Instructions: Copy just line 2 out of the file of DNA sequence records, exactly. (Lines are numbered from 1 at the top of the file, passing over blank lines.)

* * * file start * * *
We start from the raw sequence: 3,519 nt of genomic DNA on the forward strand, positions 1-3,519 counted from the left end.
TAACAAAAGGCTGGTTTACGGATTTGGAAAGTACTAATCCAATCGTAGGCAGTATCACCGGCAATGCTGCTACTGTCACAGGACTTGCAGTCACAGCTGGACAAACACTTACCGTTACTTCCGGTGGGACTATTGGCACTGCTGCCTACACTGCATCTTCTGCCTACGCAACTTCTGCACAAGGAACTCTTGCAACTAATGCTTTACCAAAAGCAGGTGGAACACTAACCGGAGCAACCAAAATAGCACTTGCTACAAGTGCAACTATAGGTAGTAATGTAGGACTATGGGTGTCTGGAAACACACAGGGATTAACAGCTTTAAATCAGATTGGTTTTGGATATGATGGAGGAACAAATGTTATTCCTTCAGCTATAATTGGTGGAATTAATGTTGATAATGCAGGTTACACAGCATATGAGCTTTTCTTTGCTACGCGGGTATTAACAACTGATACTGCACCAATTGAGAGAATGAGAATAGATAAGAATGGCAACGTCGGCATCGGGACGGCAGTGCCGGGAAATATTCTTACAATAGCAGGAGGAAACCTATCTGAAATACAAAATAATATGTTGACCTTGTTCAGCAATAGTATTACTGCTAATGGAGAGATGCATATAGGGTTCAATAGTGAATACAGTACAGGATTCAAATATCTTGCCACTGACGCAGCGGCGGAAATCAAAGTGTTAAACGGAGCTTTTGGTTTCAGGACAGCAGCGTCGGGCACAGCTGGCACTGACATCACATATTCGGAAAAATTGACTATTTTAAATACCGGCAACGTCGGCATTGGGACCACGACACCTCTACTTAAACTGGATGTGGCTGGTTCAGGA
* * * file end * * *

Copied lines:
TAACAAAAGGCTGGTTTACGGATTTGGAAAGTACTAATCCAATCGTAGGCAGTATCACCGGCAATGCTGCTACTGTCACAGGACTTGCAGTCACAGCTGGACAAACACTTACCGTTACTTCCGGTGGGACTATTGGCACTGCTGCCTACACTGCATCTTCTGCCTACGCAACTTCTGCACAAGGAACTCTTGCAACTAATGCTTTACCAAAAGCAGGTGGAACACTAACCGGAGCAACCAAAATAGCACTTGCTACAAGTGCAACTATAGGTAGTAATGTAGGACTATGGGTGTCTGGAAACACACAGGGATTAACAGCTTTAAATCAGATTGGTTTTGGATATGATGGAGGAACAAATGTTATTCCTTCAGCTATAATTGGTGGAATTAATGTTGATAATGCAGGTTACACAGCATATGAGCTTTTCTTTGCTACGCGGGTATTAACAACTGATACTGCACCAATTGAGAGAATGAGAATAGATAAGAATGGCAACGTCGGCATCGGGACGGCAGTGCCGGGAAATATTCTTACAATAGCAGGAGGAAACCTATCTGAAATACAAAATAATATGTTGACCTTGTTCAGCAATAGTATTACTGCTAATGGAGAGATGCATATAGGGTTCAATAGTGAATACAGTACAGGATTCAAATATCTTGCCACTGACGCAGCGGCGGAAATCAAAGTGTTAAACGGAGCTTTTGGTTTCAGGACAGCAGCGTCGGGCACAGCTGGCACTGACATCACATATTCGGAAAAATTGACTATTTTAAATACCGGCAACGTCGGCATTGGGACCACGACACCTCTACTTAAACTGGATGTGGCTGGTTCAGGA